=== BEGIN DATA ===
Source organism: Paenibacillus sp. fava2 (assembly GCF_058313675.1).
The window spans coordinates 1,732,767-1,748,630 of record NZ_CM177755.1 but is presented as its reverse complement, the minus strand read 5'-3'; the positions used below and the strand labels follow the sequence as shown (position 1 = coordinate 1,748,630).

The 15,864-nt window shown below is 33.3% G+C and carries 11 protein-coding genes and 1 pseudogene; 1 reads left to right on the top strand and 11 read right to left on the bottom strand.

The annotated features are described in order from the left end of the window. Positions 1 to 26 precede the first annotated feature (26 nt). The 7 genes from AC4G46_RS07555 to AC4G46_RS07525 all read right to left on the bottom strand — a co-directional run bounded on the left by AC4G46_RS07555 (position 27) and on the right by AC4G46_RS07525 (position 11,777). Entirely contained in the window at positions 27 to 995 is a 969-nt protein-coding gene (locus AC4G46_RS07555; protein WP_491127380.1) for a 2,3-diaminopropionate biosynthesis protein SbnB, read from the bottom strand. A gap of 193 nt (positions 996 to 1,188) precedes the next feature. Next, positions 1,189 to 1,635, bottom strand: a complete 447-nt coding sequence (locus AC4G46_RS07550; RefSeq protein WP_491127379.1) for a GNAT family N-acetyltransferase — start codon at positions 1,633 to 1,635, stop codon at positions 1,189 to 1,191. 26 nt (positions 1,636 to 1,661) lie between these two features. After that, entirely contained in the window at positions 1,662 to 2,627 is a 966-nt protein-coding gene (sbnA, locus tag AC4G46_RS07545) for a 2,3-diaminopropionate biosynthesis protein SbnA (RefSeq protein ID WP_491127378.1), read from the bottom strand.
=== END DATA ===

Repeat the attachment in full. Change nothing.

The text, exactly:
Source organism: Paenibacillus sp. fava2 (assembly GCF_058313675.1).
The window spans coordinates 1,732,767-1,748,630 of record NZ_CM177755.1 but is presented as its reverse complement, the minus strand read 5'-3'; the positions used below and the strand labels follow the sequence as shown (position 1 = coordinate 1,748,630).

The 15,864-nt window shown below is 33.3% G+C and carries 11 protein-coding genes and 1 pseudogene; 1 reads left to right on the top strand and 11 read right to left on the bottom strand.

The annotated features are described in order from the left end of the window. Positions 1 to 26 precede the first annotated feature (26 nt). The 7 genes from AC4G46_RS07555 to AC4G46_RS07525 all read right to left on the bottom strand — a co-directional run bounded on the left by AC4G46_RS07555 (position 27) and on the right by AC4G46_RS07525 (position 11,777). Entirely contained in the window at positions 27 to 995 is a 969-nt protein-coding gene (locus AC4G46_RS07555; protein WP_491127380.1) for a 2,3-diaminopropionate biosynthesis protein SbnB, read from the bottom strand. A gap of 193 nt (positions 996 to 1,188) precedes the next feature. Next, positions 1,189 to 1,635, bottom strand: a complete 447-nt coding sequence (locus AC4G46_RS07550; RefSeq protein WP_491127379.1) for a GNAT family N-acetyltransferase — start codon at positions 1,633 to 1,635, stop codon at positions 1,189 to 1,191. 26 nt (positions 1,636 to 1,661) lie between these two features. After that, entirely contained in the window at positions 1,662 to 2,627 is a 966-nt protein-coding gene (sbnA, locus tag AC4G46_RS07545) for a 2,3-diaminopropionate biosynthesis protein SbnA (RefSeq protein ID WP_491127378.1), read from the bottom strand.